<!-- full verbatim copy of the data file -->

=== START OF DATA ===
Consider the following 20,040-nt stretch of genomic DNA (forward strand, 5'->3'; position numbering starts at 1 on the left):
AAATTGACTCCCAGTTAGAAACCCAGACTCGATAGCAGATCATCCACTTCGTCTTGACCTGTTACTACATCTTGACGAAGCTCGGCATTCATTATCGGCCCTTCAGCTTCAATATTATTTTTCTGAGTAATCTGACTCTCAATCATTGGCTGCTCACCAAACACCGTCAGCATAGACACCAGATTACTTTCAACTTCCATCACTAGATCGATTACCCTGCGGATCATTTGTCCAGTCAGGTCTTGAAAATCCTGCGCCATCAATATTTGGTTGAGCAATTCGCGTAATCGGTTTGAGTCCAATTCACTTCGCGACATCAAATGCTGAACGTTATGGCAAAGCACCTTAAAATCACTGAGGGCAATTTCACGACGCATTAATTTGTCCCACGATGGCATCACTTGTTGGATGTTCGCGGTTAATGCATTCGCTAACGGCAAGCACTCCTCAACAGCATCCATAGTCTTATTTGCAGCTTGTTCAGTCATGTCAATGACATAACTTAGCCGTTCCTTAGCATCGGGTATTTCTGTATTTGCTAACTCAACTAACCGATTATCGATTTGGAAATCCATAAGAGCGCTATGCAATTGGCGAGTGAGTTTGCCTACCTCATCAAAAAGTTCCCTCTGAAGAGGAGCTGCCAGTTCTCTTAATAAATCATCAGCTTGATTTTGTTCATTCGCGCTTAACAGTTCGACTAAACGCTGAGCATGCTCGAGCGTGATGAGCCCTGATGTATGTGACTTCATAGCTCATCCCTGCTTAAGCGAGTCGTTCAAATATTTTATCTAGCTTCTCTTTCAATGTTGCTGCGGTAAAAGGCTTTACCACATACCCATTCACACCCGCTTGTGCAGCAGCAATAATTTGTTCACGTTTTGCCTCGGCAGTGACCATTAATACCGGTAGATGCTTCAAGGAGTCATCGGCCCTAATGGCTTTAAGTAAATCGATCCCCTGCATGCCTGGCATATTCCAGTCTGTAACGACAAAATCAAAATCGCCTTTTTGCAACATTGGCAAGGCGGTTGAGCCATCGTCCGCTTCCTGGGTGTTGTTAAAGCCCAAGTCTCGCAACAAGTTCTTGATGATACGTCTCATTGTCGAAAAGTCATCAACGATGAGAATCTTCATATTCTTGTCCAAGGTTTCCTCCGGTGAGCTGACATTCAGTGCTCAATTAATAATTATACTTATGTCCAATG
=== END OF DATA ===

Consider the following 20,040-nt stretch of genomic DNA (forward strand, 5'->3'; position numbering starts at 1 on the left):
AAATTGACTCCCAGTTAGAAACCCAGACTCGATAGCAGATCATCCACTTCGTCTTGACCTGTTACTACATCTTGACGAAGCTCGGCATTCATTATCGGCCCTTCAGCTTCAATATTATTTTTCTGAGTAATCTGACTCTCAATCATTGGCTGCTCACCAAACACCGTCAGCATAGACACCAGATTACTTTCAACTTCCATCACTAGATCGATTACCCTGCGGATCATTTGTCCAGTCAGGTCTTGAAAATCCTGCGCCATCAATATTTGGTTGAGCAATTCGCGTAATCGGTTTGAGTCCAATTCACTTCGCGACATCAAATGCTGAACGTTATGGCAAAGCACCTTAAAATCACTGAGGGCAATTTCACGACGCATTAATTTGTCCCACGATGGCATCACTTGTTGGATGTTCGCGGTTAATGCATTCGCTAACGGCAAGCACTCCTCAACAGCATCCATAGTCTTATTTGCAGCTTGTTCAGTCATGTCAATGACATAACTTAGCCGTTCCTTAGCATCGGGTATTTCTGTATTTGCTAACTCAACTAACCGATTATCGATTTGGAAATCCATAAGAGCGCTATGCAATTGGCGAGTGAGTTTGCCTACCTCATCAAAAAGTTCCCTCTGAAGAGGAGCTGCCAGTTCTCTTAATAAATCATCAGCTTGATTTTGTTCATTCGCGCTTAACAGTTCGACTAAACGCTGAGCATGCTCGAGCGTGATGAGCCCTGATGTATGTGACTTCATAGCTCATCCCTGCTTAAGCGAGTCGTTCAAATATTTTATCTAGCTTCTCTTTCAATGTTGCTGCGGTAAAAGGCTTTACCACATACCCATTCACACCCGCTTGTGCAGCAGCAATAATTTGTTCACGTTTTGCCTCGGCAGTGACCATTAATACCGGTAGATGCTTCAAGGAGTCATCGGCCCTAATGGCTTTAAGTAAATCGATCCCCTGCATGCCTGGCATATTCCAGTCTGTAACGACAAAATCAAAATCGCCTTTTTGCAACATTGGCAAGGCGGTTGAGCCATCGTCCGCTTCCTGGGTGTTGTTAAAGCCCAAGTCTCGCAACAAGTTCTTGATGATACGTCTCATTGTCGAAAAGTCATCAACGATGAGAATCTTCATATTCTTGTCCAAGGTTTCCTCCGGTGAGCTGACATTCAGTGCTCAATTAATAATTATACTTATGTCCAATG